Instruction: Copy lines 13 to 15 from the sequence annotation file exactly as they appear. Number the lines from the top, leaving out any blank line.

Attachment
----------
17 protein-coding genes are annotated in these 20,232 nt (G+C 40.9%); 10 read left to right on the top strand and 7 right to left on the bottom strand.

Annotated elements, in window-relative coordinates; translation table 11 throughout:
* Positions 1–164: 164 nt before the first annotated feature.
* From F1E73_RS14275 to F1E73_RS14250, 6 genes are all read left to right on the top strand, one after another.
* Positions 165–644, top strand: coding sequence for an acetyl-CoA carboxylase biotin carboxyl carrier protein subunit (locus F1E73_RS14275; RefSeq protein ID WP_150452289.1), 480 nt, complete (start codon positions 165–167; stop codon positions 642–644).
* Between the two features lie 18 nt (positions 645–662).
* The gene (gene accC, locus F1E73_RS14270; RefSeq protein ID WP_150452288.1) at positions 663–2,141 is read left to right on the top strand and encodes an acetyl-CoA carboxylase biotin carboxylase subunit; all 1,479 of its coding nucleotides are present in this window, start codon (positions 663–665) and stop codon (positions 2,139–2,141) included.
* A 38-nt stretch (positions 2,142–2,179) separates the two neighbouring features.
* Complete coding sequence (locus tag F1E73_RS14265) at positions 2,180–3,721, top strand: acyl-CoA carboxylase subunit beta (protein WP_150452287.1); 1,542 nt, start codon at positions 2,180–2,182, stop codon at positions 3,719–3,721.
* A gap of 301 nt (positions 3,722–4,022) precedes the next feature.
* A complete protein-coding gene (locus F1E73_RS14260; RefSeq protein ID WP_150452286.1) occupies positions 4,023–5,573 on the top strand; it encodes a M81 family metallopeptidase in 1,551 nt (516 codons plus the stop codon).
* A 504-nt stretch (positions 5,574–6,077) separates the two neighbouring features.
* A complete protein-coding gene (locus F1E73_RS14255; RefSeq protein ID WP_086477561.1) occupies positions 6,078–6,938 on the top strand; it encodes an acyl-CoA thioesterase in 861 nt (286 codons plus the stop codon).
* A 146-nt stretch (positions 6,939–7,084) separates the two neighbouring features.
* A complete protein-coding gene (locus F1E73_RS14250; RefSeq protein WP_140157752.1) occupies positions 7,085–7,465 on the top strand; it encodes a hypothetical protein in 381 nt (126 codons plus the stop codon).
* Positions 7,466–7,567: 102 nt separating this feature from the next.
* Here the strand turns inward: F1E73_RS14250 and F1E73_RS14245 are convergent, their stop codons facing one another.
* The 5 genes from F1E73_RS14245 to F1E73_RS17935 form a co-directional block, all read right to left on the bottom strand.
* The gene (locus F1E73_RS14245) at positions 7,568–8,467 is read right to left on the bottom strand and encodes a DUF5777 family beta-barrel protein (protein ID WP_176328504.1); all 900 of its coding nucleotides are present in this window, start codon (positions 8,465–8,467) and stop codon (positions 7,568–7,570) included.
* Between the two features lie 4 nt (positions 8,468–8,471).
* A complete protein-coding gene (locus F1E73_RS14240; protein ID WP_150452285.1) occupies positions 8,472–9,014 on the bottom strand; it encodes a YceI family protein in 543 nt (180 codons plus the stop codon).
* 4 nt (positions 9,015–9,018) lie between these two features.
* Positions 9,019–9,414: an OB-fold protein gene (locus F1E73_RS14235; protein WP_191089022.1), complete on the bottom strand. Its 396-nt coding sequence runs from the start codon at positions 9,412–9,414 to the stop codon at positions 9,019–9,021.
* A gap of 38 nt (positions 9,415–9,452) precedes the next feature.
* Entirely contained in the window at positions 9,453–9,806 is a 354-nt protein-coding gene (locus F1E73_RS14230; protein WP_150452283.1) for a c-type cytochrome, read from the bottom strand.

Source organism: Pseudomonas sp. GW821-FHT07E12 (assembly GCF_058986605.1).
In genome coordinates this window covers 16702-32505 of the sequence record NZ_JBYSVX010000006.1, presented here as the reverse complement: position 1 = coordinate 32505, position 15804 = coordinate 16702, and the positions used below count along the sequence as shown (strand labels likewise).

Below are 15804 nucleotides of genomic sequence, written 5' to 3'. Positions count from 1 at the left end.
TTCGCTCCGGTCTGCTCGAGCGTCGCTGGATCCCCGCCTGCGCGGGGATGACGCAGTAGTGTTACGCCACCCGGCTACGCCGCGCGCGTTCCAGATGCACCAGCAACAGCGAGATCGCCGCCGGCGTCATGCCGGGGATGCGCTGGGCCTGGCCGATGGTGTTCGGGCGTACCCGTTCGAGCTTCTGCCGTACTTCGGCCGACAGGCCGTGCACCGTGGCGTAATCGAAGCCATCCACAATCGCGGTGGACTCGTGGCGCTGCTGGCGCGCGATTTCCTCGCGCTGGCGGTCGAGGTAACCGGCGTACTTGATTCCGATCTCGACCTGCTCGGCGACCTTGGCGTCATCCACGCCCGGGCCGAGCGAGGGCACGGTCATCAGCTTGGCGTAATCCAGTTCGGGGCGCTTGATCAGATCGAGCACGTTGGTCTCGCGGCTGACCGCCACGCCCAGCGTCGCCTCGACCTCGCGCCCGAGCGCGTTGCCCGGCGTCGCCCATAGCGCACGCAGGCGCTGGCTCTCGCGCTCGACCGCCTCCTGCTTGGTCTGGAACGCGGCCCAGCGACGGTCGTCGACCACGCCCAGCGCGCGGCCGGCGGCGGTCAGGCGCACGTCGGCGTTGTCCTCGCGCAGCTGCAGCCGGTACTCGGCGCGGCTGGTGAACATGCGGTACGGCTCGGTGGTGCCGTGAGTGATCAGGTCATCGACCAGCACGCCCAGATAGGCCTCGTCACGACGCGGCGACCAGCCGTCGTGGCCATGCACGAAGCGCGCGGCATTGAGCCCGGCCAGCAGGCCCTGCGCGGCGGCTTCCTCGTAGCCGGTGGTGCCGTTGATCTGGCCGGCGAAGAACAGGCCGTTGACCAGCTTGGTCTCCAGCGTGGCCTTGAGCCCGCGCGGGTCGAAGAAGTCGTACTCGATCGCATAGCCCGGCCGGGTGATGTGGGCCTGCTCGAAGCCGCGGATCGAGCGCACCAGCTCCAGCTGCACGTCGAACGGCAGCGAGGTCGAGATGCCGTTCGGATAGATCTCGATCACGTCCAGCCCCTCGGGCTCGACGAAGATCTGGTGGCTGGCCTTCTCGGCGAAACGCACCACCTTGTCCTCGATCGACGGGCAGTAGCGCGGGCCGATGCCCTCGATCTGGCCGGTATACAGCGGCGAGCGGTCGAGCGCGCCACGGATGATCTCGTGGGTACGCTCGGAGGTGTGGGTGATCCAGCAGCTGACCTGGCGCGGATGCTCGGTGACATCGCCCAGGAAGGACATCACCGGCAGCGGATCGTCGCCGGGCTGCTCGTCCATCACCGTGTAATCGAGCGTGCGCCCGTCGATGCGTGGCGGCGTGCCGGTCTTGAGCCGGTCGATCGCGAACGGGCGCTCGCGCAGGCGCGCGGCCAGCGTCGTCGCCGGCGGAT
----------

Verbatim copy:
* A complete protein-coding gene (locus F1E73_RS14255; RefSeq protein ID WP_086477561.1) occupies positions 6,078–6,938 on the top strand; it encodes an acyl-CoA thioesterase in 861 nt (286 codons plus the stop codon).
* A 146-nt stretch (positions 6,939–7,084) separates the two neighbouring features.
* A complete protein-coding gene (locus F1E73_RS14250; RefSeq protein WP_140157752.1) occupies positions 7,085–7,465 on the top strand; it encodes a hypothetical protein in 381 nt (126 codons plus the stop codon).